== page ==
The rollout of the nbnTM network will involve new technologies, and many existing monitored alarm systems may not be compatible with these at all times.
It is important to contact ADACS Security before moving to the nbnTM network, to ensure your important monitoring service can continue to be provided without disruption. We will provide advice as to whether your existing monitored alarm system can be directly connected to the nbnTM network, the limitations of doing this, and recommend the best nbn compatible back to base alarm available to suit your individual needs.
Unfortunately there is no simple answer to this question, as it depends on a variety of factors, including the nbnTM network technology being deployed in your area, the brand and model of your alarm system, and the Retail Service Provider (RSP) you select.
Due to most existing alarm systems being designed to transmit via traditional copper voice-based phone lines, if you elect to opt for nbn alarm monitoring, you will require your RSP to provide an nbnTM service that includes a UNI-V (Voice) connection. A UNI-V connection is designed to support legacy equipment like alarm systems, fax machines, EFTPOS terminals, fire and lift alarms.
However, UNI-V connections are not available in all nbnTM network areas due to the technology deployed, and some RSP’s do not offer this type of connection. It is also important to understand the limitations of nbn alarm monitoring, as there is an increased potential for alarm signals not to be transmitted correctly and a possibility that some older alarm systems may not be compatible with the nbnTM network at all.
Unlike traditional copper voice-based phone lines, the nbnTM network equipment that is installed in your premises relies on a local power supply to operate. Therefore if power is lost to your premises, your nbn compatible back to base alarm will be unable communicate during the period of the power outage.
In some cases, your RSP may be able to provide you with a local back-up battery for your nbnTM network equipment, however this will not provide the minimum 16 hours of battery back-up time required of an Australian Standard AS2201.1 monitored alarm system.
If you have a Fibre to the Node (FTTN), Fibre To The Building (FTTB) or Hybrid Fibre Coaxial (HFC) nbnTM network topology in your local area, then the network itself is unlikely to provide 100% battery backup during a power outage.
To ensure your monitored alarm system continues to operate reliably during power outages, ADACS recommends its customers transition to a 3G Wireless monitoring solution rather than connecting directly to the nbnTM network or investing in an nbn compatible back to base alarm.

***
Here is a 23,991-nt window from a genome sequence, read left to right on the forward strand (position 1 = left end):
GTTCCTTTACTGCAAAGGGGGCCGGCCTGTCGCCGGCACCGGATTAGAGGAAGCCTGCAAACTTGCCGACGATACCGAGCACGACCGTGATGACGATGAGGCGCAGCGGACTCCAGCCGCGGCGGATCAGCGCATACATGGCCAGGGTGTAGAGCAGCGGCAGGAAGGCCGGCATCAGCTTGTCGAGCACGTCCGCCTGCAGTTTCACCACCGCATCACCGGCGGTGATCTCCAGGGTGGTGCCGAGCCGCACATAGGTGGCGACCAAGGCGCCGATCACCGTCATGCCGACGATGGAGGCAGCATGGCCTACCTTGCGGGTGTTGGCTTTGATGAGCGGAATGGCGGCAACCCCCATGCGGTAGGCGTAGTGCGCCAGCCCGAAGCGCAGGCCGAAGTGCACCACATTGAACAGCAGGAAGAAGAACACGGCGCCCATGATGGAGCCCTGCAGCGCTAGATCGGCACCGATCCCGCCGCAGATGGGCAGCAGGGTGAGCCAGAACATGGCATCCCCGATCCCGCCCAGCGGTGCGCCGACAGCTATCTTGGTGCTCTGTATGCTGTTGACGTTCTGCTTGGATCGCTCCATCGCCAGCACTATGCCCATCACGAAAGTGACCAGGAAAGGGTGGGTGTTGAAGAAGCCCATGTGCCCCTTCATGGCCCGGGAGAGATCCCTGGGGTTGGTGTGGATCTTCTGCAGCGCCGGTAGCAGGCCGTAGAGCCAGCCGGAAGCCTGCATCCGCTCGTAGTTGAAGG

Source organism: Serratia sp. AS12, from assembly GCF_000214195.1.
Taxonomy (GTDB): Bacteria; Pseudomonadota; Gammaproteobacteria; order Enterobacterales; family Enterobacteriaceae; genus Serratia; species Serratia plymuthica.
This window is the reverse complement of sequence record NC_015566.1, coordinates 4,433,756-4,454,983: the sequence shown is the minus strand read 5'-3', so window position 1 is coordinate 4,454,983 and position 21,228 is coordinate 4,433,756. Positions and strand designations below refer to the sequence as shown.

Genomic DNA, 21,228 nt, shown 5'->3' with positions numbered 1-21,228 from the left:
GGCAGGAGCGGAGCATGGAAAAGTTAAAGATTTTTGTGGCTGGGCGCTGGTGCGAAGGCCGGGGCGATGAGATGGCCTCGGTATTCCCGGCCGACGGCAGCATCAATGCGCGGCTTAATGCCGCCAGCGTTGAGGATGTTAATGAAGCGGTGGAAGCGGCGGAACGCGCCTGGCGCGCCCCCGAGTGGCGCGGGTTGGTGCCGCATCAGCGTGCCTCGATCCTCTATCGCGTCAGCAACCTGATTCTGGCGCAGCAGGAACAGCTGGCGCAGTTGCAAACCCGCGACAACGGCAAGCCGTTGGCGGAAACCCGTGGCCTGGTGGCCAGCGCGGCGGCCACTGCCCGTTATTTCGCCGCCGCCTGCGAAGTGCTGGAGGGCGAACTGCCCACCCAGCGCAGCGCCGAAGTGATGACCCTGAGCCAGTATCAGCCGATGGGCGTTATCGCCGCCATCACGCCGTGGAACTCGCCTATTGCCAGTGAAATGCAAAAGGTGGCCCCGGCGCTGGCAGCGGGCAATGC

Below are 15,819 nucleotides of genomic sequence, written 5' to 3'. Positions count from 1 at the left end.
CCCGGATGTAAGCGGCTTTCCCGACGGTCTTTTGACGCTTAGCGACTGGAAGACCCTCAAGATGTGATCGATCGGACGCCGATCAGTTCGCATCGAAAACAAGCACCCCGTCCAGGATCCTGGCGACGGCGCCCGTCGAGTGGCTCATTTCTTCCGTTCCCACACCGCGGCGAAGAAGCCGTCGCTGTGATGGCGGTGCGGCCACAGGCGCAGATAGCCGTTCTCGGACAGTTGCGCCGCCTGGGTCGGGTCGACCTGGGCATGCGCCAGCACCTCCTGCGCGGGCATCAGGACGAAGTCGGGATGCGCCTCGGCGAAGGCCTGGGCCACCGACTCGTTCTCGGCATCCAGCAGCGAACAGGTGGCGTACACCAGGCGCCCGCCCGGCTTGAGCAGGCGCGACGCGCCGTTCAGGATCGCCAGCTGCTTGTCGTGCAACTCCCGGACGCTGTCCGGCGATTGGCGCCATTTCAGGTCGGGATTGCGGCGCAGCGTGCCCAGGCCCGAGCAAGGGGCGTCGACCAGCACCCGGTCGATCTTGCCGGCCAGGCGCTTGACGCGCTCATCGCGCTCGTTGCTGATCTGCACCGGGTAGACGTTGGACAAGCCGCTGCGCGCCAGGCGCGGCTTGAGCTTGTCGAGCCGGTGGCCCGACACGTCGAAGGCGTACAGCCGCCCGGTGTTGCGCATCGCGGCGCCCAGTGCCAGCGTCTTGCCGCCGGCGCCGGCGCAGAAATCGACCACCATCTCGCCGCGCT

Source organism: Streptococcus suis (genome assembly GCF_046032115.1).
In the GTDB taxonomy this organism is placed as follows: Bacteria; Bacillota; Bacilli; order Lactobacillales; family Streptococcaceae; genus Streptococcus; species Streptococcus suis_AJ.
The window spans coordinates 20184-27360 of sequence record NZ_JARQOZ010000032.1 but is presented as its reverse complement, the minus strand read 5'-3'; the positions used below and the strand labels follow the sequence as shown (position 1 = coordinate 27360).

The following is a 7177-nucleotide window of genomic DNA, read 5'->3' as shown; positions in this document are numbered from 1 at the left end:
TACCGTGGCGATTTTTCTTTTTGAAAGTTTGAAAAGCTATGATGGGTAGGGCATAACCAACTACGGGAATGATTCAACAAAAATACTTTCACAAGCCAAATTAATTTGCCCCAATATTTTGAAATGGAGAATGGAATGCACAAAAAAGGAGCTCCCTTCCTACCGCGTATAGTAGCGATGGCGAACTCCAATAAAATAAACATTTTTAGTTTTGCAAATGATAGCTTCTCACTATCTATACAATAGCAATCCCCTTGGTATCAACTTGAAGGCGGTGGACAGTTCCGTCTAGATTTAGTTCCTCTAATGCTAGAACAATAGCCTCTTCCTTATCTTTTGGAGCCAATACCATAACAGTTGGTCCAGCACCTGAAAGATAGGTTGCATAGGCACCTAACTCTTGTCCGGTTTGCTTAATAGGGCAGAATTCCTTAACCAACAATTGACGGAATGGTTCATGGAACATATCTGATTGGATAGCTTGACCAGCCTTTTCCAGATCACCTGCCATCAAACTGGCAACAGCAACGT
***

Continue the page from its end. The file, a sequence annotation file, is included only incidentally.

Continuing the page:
Contact us today to discuss our available 3G Wireless solutions.
3G Wireless is a complete end-to-end security alarm transmission system that utilises one or more 3G mobile data networks to provide a secure communication path between the monitored alarm system at your premises and the monitoring centre.
When the nbnTM network is made available at your location, an 18 month transition period commences for you to select your nbnTM services from one of the many RSP’s operating in your region. At the end of the transition period, there is a regulatory obligation to disconnect the traditional copper voice-based phone line from your premises.
This means you will need to transition your monitored alarm system during the 18 month transition period to enable it to continue to be monitored. ADACS recommends its customers commence transitioning their back to base alarm to nbn as soon as possible to eliminate any disruptions to your monitoring service.
Some RSP’s may have advised you that your alarm system will be unaffected by this change and they will simply connect your alarm system to a UNI-V port on the nbnTM network. You need to be aware that your alarm system may not operate correctly during a power outage and there is no guarantee that your nbn alarm monitoring will be able to reliably communicate using this method at all times. ADACS recommends a service call to fully test your alarm system and ensure it’s been connected correctly and can communicate even when other devices at the premises are off hook.